Holes:  I wanted to include at least one image of the interior of the globe so you can see the almanack pages (the old spelling is used inside this globe) as well as the wooden brace that runs through the middle of the globe.  Right about in the middle of the image you can see that there was something related to the Covent-Garden Playhouse that was going to take place on the 13th Day of September, 1778. 

Whales and Unfrozen Brandy:  There is a comment near Greenland that states, “Brandy Freezes by the fire” and another in Baffin Bay that says simply, “Plenty of Whales here”.  These are the types of annotations that are simply no longer found on globes in the 20th century. 

South America:  There is a big green region in the middle of South America that is described as “Country of the Amazons” with a little note below which reads, “These Parts are but very little known”.   

The Analemma: On this globe, the analemma is surprisingly rectangular and pasted on separately just to the west of Mexico.  It  actually covers up the names of a few places.  I believe analemmas were just starting to become standard on globes at this point in time in part thanks to Benjamin Martin.  

The Wind Rose: The Wind Rose or Compass Rose (which marks the 32 directions of the wind) in the Atlantic is beautiful and reminiscent of the portolan style maps of earlier times.  This is another item feature that slowly became extinct on later globes.  You might still find a Rose on a globe; however the lines extending from it won’t be there. Even though they could decorate the libraries of the wealthy and provide anecdotal geographical information for armchair explorers, globes from this period were meant to be used as instruments to aid with navigation.  If you were to get on a ship from Europe in the 18th century and embark for the exciting New World, the guy in charge of getting you there needed one of these along with a bunch of charts and measuring instruments!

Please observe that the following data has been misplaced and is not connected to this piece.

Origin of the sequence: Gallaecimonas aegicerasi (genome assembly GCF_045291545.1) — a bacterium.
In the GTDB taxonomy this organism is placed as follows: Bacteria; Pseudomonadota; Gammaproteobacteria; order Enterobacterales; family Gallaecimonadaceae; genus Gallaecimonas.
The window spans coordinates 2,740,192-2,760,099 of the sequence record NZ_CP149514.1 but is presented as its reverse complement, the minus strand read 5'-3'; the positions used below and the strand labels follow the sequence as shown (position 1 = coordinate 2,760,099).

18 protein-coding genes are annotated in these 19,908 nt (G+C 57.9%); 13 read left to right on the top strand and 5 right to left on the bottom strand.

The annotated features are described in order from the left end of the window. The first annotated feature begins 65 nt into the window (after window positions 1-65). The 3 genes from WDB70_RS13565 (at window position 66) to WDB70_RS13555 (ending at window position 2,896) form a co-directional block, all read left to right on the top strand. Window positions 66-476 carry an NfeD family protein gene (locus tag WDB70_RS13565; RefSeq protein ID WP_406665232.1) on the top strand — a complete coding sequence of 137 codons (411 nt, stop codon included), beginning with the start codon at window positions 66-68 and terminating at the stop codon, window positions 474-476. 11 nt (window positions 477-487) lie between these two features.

The Solid Brass Meridian Ring:  The hand-carved markings on this ring are exquisite to say the least.  Of course most of this type of work is done by currently done by machines even though there are also brass carving artists in the world today.  It looks like it would take days to make all the markings required for one of these globes, especially if you consider the work required for the hour circle and pointer which are regrettably missing on my globe.  I’ll bet that if we could  go back in time and visit the shop where this work was being done in the 18th century we would be absolutely impressed with how fast the work can be accomplished by workers who do this on a daily basis!  My plan is to take a few brass carving classes, obtain some raw stock, make some measurements and whip up a replacement in a few weeks (probably not!).

     Well, I hope you find this brief synopsis of my globe interesting and informative.  As I said above, I have not been able to locate any other copies of this exact globe online or in any of the standard reference works.  I feel it is important to share information for free so that collectors can become more knowledgeable in the field. If you are a large retail operation with years of experience then you have likely seen a large number of globes and the reference books that go with the trade but if you are a smaller collector, information can be quite scarce.   I have other pictures of the entire surface of the globe that I would be happy to provide if asked.   Thanks again to Kyle who invited me to come up with a post for his blog; it was a pleasure!